Diastasis recti is a separation between the left and right side of the rectus abdominis muscle, which covers the front surface of the belly area.
Diastasis recti is a common and normal condition in newborns. It is seen most frequently in premature and African American infants.
In pregnant women, increased tension on the abdominal wall may lead to diastasis recti. Multiple births or repeated pregnancies increase the risk.
Women who are 12 or more weeks pregnant should avoid aggressive abdominal exercises, which may worsen the condition.
A diastasis recti looks like a ridge, which runs down the middle of the belly area. It stretches from the bottom of the breastbone to the belly button, and increases with muscle straining.
In infants, the condition is most easily seen when the baby tries to sit up. It may not be seen when the child lies on the back and is relaxed. When the infant is relaxed, you can often feel the edges of the rectus muscles.
Diastasis recti is commonly seen in women who have multiple pregnancies, because the muscles have been stretched many times. Extra skin and soft tissue in the front of the abdominal wall may be the only signs of this condition in early pregnancy. In the later part of pregnancy, the top of the pregnant uterus is often seen bulging out of the abdominal wall. An outline of parts of the unborn baby may be seen in some severe cases.
The doctor can diagnose this condition by performing a physical exam.
The patient usually does very well. In most cases, diastasis recti usually heals on its own.
Diastasis recti usually persists long after the woman gives birth. Exercise may help improve the condition. Umbilical hernia may occur in some cases. If pain is present, surgery may be needed.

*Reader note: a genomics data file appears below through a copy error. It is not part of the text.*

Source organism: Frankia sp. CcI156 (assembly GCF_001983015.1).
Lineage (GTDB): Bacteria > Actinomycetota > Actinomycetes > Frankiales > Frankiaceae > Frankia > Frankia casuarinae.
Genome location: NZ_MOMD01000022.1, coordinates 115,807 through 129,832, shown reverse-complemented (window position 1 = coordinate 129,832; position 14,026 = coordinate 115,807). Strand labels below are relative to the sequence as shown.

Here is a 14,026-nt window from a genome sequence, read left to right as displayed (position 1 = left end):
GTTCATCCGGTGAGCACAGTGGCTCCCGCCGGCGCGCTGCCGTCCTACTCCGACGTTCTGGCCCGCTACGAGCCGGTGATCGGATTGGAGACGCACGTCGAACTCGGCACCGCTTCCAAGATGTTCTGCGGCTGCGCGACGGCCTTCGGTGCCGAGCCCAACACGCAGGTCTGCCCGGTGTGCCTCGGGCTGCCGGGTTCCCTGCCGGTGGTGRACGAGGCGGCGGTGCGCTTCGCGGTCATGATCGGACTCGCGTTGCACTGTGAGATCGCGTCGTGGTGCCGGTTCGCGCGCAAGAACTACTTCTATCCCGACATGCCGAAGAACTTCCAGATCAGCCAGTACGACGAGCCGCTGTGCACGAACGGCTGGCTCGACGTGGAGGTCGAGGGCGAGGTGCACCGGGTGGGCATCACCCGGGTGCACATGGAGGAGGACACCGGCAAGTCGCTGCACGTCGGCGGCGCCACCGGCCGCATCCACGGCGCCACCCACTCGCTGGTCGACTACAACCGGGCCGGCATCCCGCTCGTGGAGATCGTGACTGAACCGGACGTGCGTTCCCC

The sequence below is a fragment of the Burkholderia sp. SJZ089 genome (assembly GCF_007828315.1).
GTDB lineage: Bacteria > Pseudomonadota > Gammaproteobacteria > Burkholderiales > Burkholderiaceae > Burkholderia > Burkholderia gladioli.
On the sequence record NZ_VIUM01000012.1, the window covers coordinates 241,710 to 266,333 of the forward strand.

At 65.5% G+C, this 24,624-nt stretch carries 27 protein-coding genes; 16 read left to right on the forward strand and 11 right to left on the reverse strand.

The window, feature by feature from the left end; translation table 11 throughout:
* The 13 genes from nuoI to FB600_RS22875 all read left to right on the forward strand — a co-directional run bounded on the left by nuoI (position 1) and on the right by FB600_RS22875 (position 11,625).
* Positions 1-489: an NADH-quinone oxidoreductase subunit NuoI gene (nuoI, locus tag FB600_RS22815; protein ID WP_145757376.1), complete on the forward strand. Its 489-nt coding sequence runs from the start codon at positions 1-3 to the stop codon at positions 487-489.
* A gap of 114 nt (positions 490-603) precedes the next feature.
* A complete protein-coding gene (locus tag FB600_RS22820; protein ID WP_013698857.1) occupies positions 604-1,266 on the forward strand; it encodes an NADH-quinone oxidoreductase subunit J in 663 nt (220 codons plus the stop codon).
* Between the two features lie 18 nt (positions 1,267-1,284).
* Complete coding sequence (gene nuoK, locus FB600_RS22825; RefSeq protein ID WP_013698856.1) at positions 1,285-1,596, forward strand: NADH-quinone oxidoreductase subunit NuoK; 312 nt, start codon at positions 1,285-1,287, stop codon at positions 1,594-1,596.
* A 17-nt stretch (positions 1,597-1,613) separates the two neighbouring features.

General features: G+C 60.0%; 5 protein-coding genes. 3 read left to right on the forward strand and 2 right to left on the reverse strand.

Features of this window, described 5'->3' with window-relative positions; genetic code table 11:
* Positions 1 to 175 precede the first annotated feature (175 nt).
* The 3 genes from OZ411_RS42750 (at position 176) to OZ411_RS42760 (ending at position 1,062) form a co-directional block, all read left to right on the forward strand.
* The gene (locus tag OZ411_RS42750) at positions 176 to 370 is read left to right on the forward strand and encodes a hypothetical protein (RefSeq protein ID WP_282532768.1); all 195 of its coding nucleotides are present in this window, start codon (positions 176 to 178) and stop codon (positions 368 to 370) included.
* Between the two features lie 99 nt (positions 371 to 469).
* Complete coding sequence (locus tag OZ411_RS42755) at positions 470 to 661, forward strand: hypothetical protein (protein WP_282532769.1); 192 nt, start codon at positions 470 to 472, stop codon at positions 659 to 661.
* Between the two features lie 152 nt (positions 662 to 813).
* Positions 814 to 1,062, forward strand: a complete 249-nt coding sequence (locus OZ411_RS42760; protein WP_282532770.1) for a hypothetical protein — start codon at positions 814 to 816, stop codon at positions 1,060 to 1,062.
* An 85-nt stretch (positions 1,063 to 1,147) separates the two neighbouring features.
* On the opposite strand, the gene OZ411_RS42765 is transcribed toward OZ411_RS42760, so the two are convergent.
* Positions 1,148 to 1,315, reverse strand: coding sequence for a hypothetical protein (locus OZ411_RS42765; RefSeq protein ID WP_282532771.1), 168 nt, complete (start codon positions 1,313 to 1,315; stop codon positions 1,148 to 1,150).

Call your health care provider immediately if a child with diastasis recti develops redness or pain in the abdomen, has persistent vomiting, or cries constantly.
In general, complications only result when a hernia develops.
No treatment is needed for pregnant women with this condition.
In infants, the rectus abdominis muscles continue to grow and the diastasis recti gradually disappears. Surgery may be needed if the baby develops a hernia that becomes trapped in the space between the muscles.
Marx J. Rosen’s Emergency Medicine: Concepts and Clinical Practice. 6th ed. St. Louis, Mo: Mosby; 2006.
Anderson, DM. Mosby's Medical Dictionary. 6th ed. St. Louis, Mo: Mosby; 2002.
Review Date: 10/15/2007
Reviewed By: Deirdre O’Reilly, MD, MPH, Neonatologist, Division of Newborn Medicine, Children’s Hospital Boston and Instructor in Pediatrics, Harvard Medical School, Boston, Massachusetts. Review Provided by VeriMed Healthcare Network.
The information provided herein should not be used during any medical emergency or for the diagnosis or treatment of any medical condition. A licensed medical professional should be consulted for diagnosis and treatment of any and all medical conditions. Call 911 for all medical emergencies. Links to other sites are provided for information only -- they do not constitute endorsements of those other sites. © 1997- 2009 A.D.A.M., Inc. Any duplication or distribution of the information contained herein is strictly prohibited.